Tuesday, June 14, 2011


(Film review originally written on July 17, 2009.)

"It comes down to whether or not you trust Dumbledore’s judgement. I do; therefore, I trust Severus."
- Lupin

I never wanted to like the Harry Potter books. I was basically conned into reading them by some well-meaning friends against my will. By “conned” I mean they got me to promise to read the first one, and well … that about did it. I didn’t actually allow myself to admit I liked them until I was halfway through the third book (Prisoner of Azkaban), but then it became clear that J.K. Rowling was really one of those rare good modern day writers. As someone who admittedly loves to read, it’s amazing how hard it is to find contemporary authors who produce quality literature. Sure, I’m prejudiced … but I sometimes feel as if I could count the really talented modern day authors all on the fingers of one hand. Rowling would probably belong in this small select group.

It was almost the same with the movies. The first two movies are alright, nothing special, but there is something that changes during the third one. As Harry and his friends are getting older, they are being forced to grow up. In fact, Harry in particular, has to stop being that wussy little kid that everyone hates and learn how to grow up and become a man sooner than later. The fact that a very powerful dark wizard, who is also rising up to take over the world, happens to be the murderer of Harry’s parents helps, but just because Harry can hate and want revenge does not make him likable. I had no reason to root for or even really care about Harry Potter for quite a while, even though I was enjoying the story. In Prisoner of Azkaban, suddenly you have the character of Sirius Black teaching Harry by his own example that there has to be something more than revenge.

Each story (book and film) has always won me over even more than the last one did. I found myself enjoying the continued character development, enjoying how Rowling simultaneously manages to make each story darker and more serious while keeping up her sense of humor and comedy at the same time, and enjoying watching Harry - the one character I found completely unlikable - slowly bringing himself round into a less nerdy, less wussy, suddenly more selfless fellow that you can actually begin to root for. Every really good story, from a guy’s point of view, needs a badass main character. The Harry Potter series has a number of tough guy supporting characters (Dumbledore? Arthurian Merlin-like badass. Sirius Black? Scrappy badass. Mad-Eye Moody? Piratical badass. Professor Snape? A badass that ONLY Alan Rickman could play.) And this helps. But the main problem with attracting guys to this series is the main character is this nerdy, often crying, whining and complaining little kid. Maybe that doesn’t bother you if you’re a fantasy fiction reading sponge. But it bothered me until … Harry ditches the crying and whining and starts growing up and trying to act like a man. If you’ve got to have a wuss for the main character of your story, then at least make the story into how this wuss is being forced into growing up into a man/badass.

Taking all this into account, The Half-Blood Prince is the best of the six Harry Potter movies so far because it gives most of the main characters the opportunity to finally stretch their acting ability. This is the most acting that a Harry Potter movie has had yet (and this is even without Ralph Fiennes, Gary Oldman, Kenneth Branagh or Emma Thompson around).

Tom Felton is the surprise of the film. Remember the bully/rich kid stereotype at Hogwarts? Well all of a sudden, Felton (as Draco Malfoy) has grown up - and he gives his character a depth that I didn't think he'd actually reach. Malfoy is no longer the school bully. Instead, he's an outcast (with his few other friends as the other outcasts at school that no one else likes). It almost seems like they are destined to be the bad guys. Many of their parents are Lord Voldemort's henchmen. Malfoy's father is now a prisoner at Azkaban. And, whenever Dumbledore makes one of those moralizing speeches, he always seems to give their table a withering look. Malfoy is also suddenly being forced into doing something that (a) he thinks his role in life has now destined for him to do, and (b) in his heart, he suddenly finds he really doesn't want to do - and that scares him. Tom Felton is suddenly old enough to show all of this in his face. When this series is over, I wouldn't be surprised to see Felton find himself as one of the actors from the series that still has somewhere to go.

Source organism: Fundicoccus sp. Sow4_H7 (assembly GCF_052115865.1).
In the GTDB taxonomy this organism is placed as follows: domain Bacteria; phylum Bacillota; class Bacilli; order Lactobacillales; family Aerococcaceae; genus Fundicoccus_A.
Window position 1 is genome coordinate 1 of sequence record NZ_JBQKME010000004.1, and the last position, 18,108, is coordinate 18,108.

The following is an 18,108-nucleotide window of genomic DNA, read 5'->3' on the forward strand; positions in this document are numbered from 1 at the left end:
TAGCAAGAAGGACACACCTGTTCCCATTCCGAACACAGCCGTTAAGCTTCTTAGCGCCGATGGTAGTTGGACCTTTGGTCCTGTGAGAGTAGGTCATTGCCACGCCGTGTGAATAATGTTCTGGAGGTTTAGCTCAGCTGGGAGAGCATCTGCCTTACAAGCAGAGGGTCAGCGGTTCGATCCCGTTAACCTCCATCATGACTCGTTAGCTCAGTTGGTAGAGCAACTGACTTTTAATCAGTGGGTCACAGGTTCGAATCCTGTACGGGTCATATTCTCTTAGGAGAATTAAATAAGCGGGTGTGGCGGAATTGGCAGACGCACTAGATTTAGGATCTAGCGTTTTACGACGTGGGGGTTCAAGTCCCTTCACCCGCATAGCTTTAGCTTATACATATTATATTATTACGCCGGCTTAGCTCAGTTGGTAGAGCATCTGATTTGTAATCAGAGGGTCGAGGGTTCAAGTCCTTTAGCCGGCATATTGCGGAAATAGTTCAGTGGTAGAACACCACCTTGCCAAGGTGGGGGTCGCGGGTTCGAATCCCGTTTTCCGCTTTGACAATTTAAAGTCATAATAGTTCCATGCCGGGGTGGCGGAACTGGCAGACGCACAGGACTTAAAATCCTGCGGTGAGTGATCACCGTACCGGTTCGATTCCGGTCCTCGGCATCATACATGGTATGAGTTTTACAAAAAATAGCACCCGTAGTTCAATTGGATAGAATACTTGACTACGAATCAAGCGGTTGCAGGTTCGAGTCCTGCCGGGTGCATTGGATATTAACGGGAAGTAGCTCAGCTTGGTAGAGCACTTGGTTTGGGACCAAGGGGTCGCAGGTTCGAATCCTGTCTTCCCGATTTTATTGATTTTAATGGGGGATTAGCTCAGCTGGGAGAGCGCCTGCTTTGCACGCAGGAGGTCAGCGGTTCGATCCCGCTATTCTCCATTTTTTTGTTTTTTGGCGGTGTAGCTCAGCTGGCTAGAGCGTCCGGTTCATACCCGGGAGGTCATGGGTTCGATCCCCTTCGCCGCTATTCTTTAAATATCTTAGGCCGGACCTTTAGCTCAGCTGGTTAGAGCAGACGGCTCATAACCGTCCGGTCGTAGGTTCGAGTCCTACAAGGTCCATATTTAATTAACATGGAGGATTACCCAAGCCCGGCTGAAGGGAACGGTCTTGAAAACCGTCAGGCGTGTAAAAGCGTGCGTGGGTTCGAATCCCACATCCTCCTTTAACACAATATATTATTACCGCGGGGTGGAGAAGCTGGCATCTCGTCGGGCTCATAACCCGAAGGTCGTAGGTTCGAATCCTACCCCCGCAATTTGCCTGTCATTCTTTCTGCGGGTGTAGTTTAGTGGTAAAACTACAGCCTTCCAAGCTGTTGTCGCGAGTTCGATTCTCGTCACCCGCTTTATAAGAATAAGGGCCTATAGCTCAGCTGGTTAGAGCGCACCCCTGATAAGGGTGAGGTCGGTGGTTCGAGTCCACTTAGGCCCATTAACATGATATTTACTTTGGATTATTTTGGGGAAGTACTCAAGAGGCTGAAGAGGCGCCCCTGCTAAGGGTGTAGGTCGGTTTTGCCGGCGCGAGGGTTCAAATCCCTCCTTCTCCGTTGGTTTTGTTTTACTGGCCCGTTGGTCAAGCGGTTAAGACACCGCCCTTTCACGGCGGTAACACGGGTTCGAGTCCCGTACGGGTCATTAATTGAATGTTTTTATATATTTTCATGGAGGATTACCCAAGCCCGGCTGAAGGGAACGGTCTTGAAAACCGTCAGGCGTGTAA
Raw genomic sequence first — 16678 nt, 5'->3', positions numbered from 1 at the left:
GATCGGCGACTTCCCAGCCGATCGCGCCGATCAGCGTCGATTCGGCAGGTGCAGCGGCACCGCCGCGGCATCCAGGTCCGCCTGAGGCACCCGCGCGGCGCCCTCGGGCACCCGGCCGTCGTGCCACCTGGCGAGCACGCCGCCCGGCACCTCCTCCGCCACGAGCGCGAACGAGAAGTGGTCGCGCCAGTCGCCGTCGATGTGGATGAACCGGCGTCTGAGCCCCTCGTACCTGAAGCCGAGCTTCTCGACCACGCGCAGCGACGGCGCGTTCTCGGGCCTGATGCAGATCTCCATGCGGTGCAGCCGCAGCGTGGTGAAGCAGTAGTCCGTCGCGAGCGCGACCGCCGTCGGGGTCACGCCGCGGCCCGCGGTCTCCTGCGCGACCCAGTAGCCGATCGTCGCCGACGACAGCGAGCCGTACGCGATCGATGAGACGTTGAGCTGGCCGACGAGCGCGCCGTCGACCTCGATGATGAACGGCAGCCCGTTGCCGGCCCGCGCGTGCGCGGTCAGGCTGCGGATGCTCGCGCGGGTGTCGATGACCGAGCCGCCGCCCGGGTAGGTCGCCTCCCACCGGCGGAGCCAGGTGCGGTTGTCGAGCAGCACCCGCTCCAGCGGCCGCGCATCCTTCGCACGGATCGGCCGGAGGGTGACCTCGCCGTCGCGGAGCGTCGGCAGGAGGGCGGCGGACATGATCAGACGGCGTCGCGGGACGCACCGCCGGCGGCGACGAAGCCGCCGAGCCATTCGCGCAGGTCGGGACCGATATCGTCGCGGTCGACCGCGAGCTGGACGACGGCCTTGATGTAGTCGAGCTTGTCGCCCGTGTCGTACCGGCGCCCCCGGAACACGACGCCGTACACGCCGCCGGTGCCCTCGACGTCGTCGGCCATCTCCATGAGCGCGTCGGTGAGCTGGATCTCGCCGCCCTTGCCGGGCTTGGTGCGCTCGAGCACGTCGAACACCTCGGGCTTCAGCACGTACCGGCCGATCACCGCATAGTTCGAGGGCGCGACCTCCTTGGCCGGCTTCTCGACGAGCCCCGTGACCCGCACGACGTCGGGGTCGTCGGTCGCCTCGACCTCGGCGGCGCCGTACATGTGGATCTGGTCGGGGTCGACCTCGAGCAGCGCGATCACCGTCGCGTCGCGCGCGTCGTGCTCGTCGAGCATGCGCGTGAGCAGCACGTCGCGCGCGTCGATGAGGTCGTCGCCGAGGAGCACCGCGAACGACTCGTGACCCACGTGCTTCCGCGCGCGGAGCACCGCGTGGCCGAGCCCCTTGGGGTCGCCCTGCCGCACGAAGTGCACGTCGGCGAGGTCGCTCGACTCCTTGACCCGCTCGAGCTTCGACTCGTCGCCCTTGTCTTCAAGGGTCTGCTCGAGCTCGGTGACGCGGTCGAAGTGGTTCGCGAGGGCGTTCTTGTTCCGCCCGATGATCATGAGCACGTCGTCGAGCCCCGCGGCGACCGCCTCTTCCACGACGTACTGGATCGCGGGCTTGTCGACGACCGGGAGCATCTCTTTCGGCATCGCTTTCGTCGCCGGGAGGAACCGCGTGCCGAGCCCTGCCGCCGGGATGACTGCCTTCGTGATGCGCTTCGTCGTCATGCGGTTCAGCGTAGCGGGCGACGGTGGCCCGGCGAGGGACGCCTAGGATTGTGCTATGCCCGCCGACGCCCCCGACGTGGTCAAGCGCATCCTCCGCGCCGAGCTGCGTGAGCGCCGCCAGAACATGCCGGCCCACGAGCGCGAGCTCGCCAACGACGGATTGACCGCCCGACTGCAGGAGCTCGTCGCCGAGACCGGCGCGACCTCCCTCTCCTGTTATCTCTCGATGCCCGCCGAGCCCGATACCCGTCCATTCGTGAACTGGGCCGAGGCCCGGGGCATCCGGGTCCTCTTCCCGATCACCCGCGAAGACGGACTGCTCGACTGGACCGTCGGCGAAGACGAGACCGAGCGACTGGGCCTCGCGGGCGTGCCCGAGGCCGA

Helena Bonham Carter - ok, we all knew she was perfect casting for the role as soon as she walked on the screen. But in this film, she chews up every scene she’s in. Giggling and laughing her way through, is it just me, or is she really enjoying this part? I can’t think of anyone besides Tim Burton’s Shakespearean trained wife who could quite make Bellatrix into the same fun-loving evil b**** that she has now become in the films.

Jim Broadbent - again, great casting. Broadbent invests a gentle and vulnerable Professor Slughorn with a … sort of … tortured joviality. He’s kind and selfish at the same time. His ego allows him to “collect” students with a painfully awkward favoritism, while his conscience punishes him for the mistakes he’s made in his past - all with that bright and crooked smile. Broadbent nailed the role of Professor Kirke in The Lion, the Witch, and the Wardrobe. Now he’s nailed the role of Professor Slughorn in The Half-Blood Prince.

Daniel Radcliffe - I’m not sure if it was my dislike for Harry’s character that made me dislike Radcliffe, or if my dislike for Radcliffe made me dislike Harry even more. I always thought, even as the main character of the series, that he was the most one-dimensional actor cast in the films - only capable of registering one of three facial expressions - blank stare, complete surprise, or self-satisfied smirk. He did start showing signs of more acting ability in The Order of Phoenix (fighting off Voldemort’s control with the help of Snape and Dumbledore). But, in the Half-Blood Prince, it looks like Radcliffe is finally growing up and stretching out his acting ability, which should only be natural with the older talent he’s surrounded with (Michael Gambon in particular). If Felton’s got the inner turmoil thing down, this is the first film where I’ve found Radcliffe’s inner turmoil act at all believable. He does actually seem to care about his friends this time (and looks to be just barely suppressing his amusement whenever around the interaction between Ron and Hermione). An important emotional scene towards the end with Harry and Dumbledore is made all the more believable thanks to Radcliffe. Let’s hope he keeps this up.